Record: 19-8. Pace: 114-48. Change on last season: +3
Tonight may be one of those games we look back on in twenty years and say, "Yes, I remember seeing Scherzer make his major-league debut." For our uber-prospect retired all 13 hitters faced, fanning seven, and sending everybody scurrying to the record books. We'll have to wait, however: Baseball-Reference.com's stats in this area only go back as far as 1956, and there has been no-one since who started their career with one outing of four perfect innings. We can speculate what might have happened if Scherzer had started the game: probably only his pitch-count would have stopped this from being truly monumental. Perhaps we might even have seen something like Juan Marichal's first appearance in 1960, a complete game one-hitter with one walk and twelve K's, that's possibly the finest debut of all-time.
Instead, we'll just look forward to seeing how far Scherzer can go. Contrary to what Steve Gilbert says, Max is not the only relief pitcher to have retired the first 13 batters seen in a career: Jeremy Fikac also did that for the Padres in 2001. Who? Exactly... Fikac was plagued by injuries, and his career was over in 2004 - let's hope better things await Scherzer down the road But in case you're wondering, the best recent no-hit streak at the very start of a career belongs to the Giants' Jonathan Sanchez with 7.1 innings during 2006. The longest recent scoreless opening streak is Matt Smith's 18.2 innings, in 22 appearances, which took place the same year. Smith was even traded from the Yankees to the Phillies in the middle of the run; again, a fate we trust will not befall our rookie.
Lost in all the excitement is...well, the loss. Scherzer, Slaten and Medders combined to retire eighteen consecutive Astros before Erstad singled with two outs in the ninth. But the damage had already been done, Houston having scored six runs at that point. Edgar Gonzalez was flat, listless and got cuffed around; the batters he faced went 8-for-15 with two walks. It took him 72 pitches to get through 2.2 innings - Scherzer's 4.1 required only 47. While Edgar was the victim of some poor defense [the four-run fourth should have ended with a double-play that never got turned, and he wasn't helped by Salazar misplaying a ball down the line the same inning], I wouldn't be surprised if his and Scherzer's roles are flip-flopped next Monday.
I was a bit surprised to learn we only left five men on base: somehow, it seemed a lot more than that. However, the bases were cleared through the front four, thanks to a double-play by Salazar, and Jackson's two run homer. Drew left two on in the fifth, but a CoJack twin-killing ended the sixth. Our best chance to come back was likely the seventh, where we had the tying run aboard, thanks to an RBI single from Montero, with only one out. However, Young flied out and Drew popped out, to leave us stranded. In the ninth, we got to face old friend Jose Valverde, now the Astros closer. Much like Lyon, a rocky start has since been corrected, and Papa Grande was firing on all cylinders, his fastball touching 99 mph, and he struck out Upton, Burke and Byrnes round Salazar's double.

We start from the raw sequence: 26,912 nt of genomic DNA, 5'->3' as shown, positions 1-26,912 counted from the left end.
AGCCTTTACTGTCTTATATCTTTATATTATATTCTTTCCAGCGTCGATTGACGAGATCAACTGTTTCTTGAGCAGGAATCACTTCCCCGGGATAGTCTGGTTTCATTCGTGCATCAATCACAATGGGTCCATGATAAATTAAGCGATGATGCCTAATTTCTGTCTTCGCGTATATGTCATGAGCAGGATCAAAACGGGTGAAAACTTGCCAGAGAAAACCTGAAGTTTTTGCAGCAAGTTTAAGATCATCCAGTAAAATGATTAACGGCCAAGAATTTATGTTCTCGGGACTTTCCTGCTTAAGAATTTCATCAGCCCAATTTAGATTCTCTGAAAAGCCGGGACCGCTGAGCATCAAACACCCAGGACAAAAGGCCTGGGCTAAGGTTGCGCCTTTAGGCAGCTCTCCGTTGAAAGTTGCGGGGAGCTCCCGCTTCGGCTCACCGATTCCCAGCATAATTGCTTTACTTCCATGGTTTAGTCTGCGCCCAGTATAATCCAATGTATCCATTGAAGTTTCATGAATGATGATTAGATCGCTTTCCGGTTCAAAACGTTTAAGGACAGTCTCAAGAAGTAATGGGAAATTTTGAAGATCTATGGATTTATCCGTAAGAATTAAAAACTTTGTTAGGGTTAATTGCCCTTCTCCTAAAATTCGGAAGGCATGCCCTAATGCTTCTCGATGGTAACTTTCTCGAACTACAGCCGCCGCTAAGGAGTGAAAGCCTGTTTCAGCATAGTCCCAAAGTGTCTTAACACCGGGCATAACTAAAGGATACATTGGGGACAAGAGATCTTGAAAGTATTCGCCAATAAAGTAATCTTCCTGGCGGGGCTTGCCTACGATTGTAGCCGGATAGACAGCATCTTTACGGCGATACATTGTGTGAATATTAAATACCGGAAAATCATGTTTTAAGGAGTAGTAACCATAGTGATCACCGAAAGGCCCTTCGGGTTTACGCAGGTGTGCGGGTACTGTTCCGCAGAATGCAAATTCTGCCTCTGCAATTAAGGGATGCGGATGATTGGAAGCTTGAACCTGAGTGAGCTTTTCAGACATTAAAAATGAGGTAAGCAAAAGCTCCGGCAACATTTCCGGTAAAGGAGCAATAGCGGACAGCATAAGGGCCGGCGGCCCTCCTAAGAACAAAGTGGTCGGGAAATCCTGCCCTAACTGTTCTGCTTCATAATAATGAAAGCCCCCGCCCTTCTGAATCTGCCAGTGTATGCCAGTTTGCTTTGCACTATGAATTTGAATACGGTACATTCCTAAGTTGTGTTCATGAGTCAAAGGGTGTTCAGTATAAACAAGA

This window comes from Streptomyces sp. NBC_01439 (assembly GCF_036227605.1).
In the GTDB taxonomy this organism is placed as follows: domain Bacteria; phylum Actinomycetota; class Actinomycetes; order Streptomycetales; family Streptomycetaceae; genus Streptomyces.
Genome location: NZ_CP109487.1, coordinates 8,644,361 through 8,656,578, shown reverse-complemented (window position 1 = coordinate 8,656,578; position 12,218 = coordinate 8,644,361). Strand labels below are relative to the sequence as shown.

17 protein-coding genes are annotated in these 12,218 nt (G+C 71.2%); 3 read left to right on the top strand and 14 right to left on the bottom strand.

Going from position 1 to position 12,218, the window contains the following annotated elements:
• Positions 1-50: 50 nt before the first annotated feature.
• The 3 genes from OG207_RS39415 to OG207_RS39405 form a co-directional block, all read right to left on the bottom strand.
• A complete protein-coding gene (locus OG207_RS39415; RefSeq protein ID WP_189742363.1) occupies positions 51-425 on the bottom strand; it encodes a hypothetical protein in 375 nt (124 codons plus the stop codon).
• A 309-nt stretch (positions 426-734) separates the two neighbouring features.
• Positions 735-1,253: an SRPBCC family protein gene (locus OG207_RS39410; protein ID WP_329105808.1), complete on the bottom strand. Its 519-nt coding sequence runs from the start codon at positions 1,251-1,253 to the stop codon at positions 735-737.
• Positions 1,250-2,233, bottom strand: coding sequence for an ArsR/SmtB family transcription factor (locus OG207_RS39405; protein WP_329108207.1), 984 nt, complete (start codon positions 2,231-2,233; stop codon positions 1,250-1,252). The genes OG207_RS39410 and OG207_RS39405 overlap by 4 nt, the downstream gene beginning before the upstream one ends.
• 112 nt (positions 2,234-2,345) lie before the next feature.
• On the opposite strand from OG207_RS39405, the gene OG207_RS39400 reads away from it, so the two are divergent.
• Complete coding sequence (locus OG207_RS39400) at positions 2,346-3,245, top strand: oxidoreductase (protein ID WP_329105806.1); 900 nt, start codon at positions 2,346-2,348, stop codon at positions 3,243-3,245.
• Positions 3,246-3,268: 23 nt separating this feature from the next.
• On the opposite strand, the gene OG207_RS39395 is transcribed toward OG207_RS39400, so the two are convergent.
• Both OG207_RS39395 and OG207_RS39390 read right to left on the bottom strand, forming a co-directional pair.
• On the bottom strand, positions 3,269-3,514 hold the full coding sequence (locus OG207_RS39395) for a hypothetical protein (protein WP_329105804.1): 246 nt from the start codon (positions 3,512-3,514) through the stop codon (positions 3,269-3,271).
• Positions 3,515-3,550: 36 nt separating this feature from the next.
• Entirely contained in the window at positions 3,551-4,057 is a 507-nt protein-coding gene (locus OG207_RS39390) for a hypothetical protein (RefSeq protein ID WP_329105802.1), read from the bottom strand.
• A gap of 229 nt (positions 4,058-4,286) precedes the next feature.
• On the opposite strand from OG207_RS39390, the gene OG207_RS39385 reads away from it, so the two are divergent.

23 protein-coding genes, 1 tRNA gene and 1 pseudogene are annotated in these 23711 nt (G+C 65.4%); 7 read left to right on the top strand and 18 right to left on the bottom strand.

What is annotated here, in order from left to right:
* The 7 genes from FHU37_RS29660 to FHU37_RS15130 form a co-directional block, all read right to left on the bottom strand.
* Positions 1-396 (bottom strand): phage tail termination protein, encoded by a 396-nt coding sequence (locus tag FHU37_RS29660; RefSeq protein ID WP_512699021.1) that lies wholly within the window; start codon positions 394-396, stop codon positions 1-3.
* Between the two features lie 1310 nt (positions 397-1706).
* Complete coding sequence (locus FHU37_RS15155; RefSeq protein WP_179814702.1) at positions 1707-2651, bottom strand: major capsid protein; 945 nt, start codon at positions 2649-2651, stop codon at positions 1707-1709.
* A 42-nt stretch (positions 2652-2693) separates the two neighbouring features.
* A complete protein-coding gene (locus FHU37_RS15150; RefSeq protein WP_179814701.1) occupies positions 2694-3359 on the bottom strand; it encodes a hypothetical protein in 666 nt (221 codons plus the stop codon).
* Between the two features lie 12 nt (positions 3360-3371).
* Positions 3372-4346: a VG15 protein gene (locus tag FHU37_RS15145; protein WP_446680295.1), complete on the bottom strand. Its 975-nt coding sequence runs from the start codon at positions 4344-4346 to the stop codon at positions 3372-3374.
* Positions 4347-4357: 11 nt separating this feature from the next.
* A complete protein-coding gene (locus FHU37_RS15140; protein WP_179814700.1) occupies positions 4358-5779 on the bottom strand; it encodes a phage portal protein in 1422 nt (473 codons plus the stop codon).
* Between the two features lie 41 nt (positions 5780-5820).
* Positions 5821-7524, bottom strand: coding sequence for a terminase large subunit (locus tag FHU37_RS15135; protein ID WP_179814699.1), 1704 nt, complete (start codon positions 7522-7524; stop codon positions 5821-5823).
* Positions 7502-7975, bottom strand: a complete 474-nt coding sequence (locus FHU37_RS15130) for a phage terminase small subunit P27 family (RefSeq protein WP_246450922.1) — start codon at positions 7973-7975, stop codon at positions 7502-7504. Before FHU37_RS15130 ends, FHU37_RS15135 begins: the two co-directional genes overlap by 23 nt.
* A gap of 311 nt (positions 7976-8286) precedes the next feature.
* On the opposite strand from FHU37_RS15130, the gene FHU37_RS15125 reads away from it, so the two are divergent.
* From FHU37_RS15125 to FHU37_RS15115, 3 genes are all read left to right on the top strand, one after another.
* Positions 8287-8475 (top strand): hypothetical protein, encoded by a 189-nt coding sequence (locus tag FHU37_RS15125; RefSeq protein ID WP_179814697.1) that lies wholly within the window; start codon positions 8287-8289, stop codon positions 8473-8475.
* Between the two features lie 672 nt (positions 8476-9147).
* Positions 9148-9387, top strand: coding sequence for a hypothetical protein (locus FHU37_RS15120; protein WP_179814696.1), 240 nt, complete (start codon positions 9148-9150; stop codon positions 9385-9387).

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Master of his domain: Max Scherzer, +11.5%
Honorary mention: Miguel Montero, +11.1%
God-emperor of suck: Edgar Gonzalez, -44.1%
Dishonorable mention: Stephen Drew, -14.9%
Plenty of activity and once again, good to see some friendly visitors from Houston, in the shape of TexSkins and lnewcomer. They contributed to the final tally of 888, at time of writing, assisted by: foulpole, snakecharmer, Turambar, DbacksSkins, kishi, britdback, soco, hotclaws, dahlian, singaporedbacksfan, dstorm, unnamedDBacksfan, Philip from LA, LucaMaz3, 4 Corners Fan, mrssoco, srdmad, seton hall snake pit, isoldout, Augie's Army, Captain D Bag, Craig from Az and kkenney.
Elsewhere in the NL West, the Dodgers pipped the Marlins by a single run, the Padres lost in Philadelphia and the Rockies beat the Giants 3-2. The last contained some irony - the day after Colorado manager Clint Hurdle was ejected for arguing a balk call, his team scored the go-ahead run in the seventh, on a balk call. This time, Giants manager, Bruce Bochy, took the early shower. Our lead in the division is cut to 5.5 games.
The good news is that Micah Owings has been cleared to make his scheduled next start, versus the Mets on Friday. He pitched a bullpen session today, with some tape wrapped round the ankle he rolled during his last appearance, and experienced no problems. He still has three days left, so while the tape did make things somewhat unusual today, he may not even need it by the time Friday comes around. We're looking forward to that, as we'll be at Chase for the game. I will, however, be keeping Mrs. SnakePit well away from the camera, after she erased all the photographs taken at Dodger Stadium on Friday, to make room for pics from the Fangoria show... :-(
As 4 Corners Fan reminded me us, it's a day-game tomorrow. That will likely mean a Gameday Thread a little closer to game-time than usual, as I'll be trying to use my morning break to post that, then schedule my lunch for the first couple of innings, so I can see how Randy does. Ah, such are the perils of wage-slavery: can't we just win the Powerball and get it over with?